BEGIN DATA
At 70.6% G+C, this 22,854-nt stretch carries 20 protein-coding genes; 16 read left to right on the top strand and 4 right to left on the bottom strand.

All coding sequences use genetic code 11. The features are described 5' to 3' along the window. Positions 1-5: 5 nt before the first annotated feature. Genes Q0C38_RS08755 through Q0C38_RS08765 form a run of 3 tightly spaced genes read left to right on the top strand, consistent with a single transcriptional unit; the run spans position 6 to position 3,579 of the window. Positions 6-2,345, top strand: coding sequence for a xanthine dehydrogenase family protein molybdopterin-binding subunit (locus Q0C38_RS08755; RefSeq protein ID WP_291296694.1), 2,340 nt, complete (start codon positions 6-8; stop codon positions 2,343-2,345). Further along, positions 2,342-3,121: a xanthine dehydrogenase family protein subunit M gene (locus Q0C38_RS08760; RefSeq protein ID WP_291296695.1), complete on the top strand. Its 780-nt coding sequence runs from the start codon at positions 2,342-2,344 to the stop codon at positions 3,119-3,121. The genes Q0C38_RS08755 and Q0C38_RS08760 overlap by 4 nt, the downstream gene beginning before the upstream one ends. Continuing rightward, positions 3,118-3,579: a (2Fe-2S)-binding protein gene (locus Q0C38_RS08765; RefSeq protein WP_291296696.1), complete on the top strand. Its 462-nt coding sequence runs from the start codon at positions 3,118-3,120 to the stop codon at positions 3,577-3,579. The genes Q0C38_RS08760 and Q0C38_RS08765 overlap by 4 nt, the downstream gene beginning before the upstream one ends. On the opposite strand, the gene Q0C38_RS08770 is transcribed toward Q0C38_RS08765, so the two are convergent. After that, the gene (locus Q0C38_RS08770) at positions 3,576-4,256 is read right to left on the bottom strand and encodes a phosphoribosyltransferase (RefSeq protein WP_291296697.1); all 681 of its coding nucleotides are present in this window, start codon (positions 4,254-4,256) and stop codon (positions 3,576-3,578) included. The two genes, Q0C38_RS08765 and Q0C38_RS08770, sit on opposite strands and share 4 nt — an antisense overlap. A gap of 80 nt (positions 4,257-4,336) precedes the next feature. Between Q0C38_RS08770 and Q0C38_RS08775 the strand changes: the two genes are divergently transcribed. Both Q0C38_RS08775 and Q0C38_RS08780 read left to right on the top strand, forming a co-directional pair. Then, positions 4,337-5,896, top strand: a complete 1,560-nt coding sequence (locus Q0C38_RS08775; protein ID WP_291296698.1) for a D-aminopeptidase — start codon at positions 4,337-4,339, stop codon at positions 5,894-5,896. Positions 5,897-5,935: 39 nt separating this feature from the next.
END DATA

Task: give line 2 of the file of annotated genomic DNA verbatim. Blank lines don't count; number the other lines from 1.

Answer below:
All coding sequences use genetic code 11. The features are described 5' to 3' along the window. Positions 1-5: 5 nt before the first annotated feature. Genes Q0C38_RS08755 through Q0C38_RS08765 form a run of 3 tightly spaced genes read left to right on the top strand, consistent with a single transcriptional unit; the run spans position 6 to position 3,579 of the window. Positions 6-2,345, top strand: coding sequence for a xanthine dehydrogenase family protein molybdopterin-binding subunit (locus Q0C38_RS08755; RefSeq protein ID WP_291296694.1), 2,340 nt, complete (start codon positions 6-8; stop codon positions 2,343-2,345). Further along, positions 2,342-3,121: a xanthine dehydrogenase family protein subunit M gene (locus Q0C38_RS08760; RefSeq protein ID WP_291296695.1), complete on the top strand. Its 780-nt coding sequence runs from the start codon at positions 2,342-2,344 to the stop codon at positions 3,119-3,121. The genes Q0C38_RS08755 and Q0C38_RS08760 overlap by 4 nt, the downstream gene beginning before the upstream one ends. Continuing rightward, positions 3,118-3,579: a (2Fe-2S)-binding protein gene (locus Q0C38_RS08765; RefSeq protein WP_291296696.1), complete on the top strand. Its 462-nt coding sequence runs from the start codon at positions 3,118-3,120 to the stop codon at positions 3,577-3,579. The genes Q0C38_RS08760 and Q0C38_RS08765 overlap by 4 nt, the downstream gene beginning before the upstream one ends. On the opposite strand, the gene Q0C38_RS08770 is transcribed toward Q0C38_RS08765, so the two are convergent. After that, the gene (locus Q0C38_RS08770) at positions 3,576-4,256 is read right to left on the bottom strand and encodes a phosphoribosyltransferase (RefSeq protein WP_291296697.1); all 681 of its coding nucleotides are present in this window, start codon (positions 4,254-4,256) and stop codon (positions 3,576-3,578) included. The two genes, Q0C38_RS08765 and Q0C38_RS08770, sit on opposite strands and share 4 nt — an antisense overlap. A gap of 80 nt (positions 4,257-4,336) precedes the next feature. Between Q0C38_RS08770 and Q0C38_RS08775 the strand changes: the two genes are divergently transcribed. Both Q0C38_RS08775 and Q0C38_RS08780 read left to right on the top strand, forming a co-directional pair. Then, positions 4,337-5,896, top strand: a complete 1,560-nt coding sequence (locus Q0C38_RS08775; protein ID WP_291296698.1) for a D-aminopeptidase — start codon at positions 4,337-4,339, stop codon at positions 5,894-5,896. Positions 5,897-5,935: 39 nt separating this feature from the next.